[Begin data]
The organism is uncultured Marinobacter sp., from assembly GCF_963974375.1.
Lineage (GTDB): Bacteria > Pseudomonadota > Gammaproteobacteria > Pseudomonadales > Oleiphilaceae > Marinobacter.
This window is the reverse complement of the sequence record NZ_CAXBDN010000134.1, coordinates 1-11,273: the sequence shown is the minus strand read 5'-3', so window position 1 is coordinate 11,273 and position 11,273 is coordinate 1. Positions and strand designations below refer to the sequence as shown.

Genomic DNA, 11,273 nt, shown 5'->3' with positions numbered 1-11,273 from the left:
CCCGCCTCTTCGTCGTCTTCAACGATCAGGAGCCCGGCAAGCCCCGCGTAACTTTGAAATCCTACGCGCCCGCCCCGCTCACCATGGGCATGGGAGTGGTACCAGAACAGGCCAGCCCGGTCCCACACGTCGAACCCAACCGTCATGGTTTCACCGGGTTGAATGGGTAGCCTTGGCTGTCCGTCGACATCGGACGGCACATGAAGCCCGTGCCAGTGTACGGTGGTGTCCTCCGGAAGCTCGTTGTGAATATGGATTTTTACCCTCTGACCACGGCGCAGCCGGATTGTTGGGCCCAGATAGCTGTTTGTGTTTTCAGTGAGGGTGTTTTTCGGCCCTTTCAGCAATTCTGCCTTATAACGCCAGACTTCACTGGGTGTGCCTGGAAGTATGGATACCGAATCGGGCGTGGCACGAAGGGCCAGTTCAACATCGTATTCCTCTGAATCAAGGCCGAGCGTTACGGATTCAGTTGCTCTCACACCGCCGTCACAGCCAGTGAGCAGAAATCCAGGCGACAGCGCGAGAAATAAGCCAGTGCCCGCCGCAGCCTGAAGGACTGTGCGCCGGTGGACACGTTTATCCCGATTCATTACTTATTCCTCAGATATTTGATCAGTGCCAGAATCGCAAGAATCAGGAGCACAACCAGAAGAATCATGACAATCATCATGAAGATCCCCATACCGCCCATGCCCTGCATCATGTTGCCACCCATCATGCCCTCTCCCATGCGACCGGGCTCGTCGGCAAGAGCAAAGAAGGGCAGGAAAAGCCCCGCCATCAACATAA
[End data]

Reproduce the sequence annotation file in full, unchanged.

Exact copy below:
The organism is uncultured Marinobacter sp., from assembly GCF_963974375.1.
Lineage (GTDB): Bacteria > Pseudomonadota > Gammaproteobacteria > Pseudomonadales > Oleiphilaceae > Marinobacter.
This window is the reverse complement of the sequence record NZ_CAXBDN010000134.1, coordinates 1-11,273: the sequence shown is the minus strand read 5'-3', so window position 1 is coordinate 11,273 and position 11,273 is coordinate 1. Positions and strand designations below refer to the sequence as shown.

Genomic DNA, 11,273 nt, shown 5'->3' with positions numbered 1-11,273 from the left:
CCCGCCTCTTCGTCGTCTTCAACGATCAGGAGCCCGGCAAGCCCCGCGTAACTTTGAAATCCTACGCGCCCGCCCCGCTCACCATGGGCATGGGAGTGGTACCAGAACAGGCCAGCCCGGTCCCACACGTCGAACCCAACCGTCATGGTTTCACCGGGTTGAATGGGTAGCCTTGGCTGTCCGTCGACATCGGACGGCACATGAAGCCCGTGCCAGTGTACGGTGGTGTCCTCCGGAAGCTCGTTGTGAATATGGATTTTTACCCTCTGACCACGGCGCAGCCGGATTGTTGGGCCCAGATAGCTGTTTGTGTTTTCAGTGAGGGTGTTTTTCGGCCCTTTCAGCAATTCTGCCTTATAACGCCAGACTTCACTGGGTGTGCCTGGAAGTATGGATACCGAATCGGGCGTGGCACGAAGGGCCAGTTCAACATCGTATTCCTCTGAATCAAGGCCGAGCGTTACGGATTCAGTTGCTCTCACACCGCCGTCACAGCCAGTGAGCAGAAATCCAGGCGACAGCGCGAGAAATAAGCCAGTGCCCGCCGCAGCCTGAAGGACTGTGCGCCGGTGGACACGTTTATCCCGATTCATTACTTATTCCTCAGATATTTGATCAGTGCCAGAATCGCAAGAATCAGGAGCACAACCAGAAGAATCATGACAATCATCATGAAGATCCCCATACCGCCCATGCCCTGCATCATGTTGCCACCCATCATGCCCTCTCCCATGCGACCGGGCTCGTCGGCAAGAGCAAAGAAGGGCAGGAAAAGCCCCGCCATCAACATAA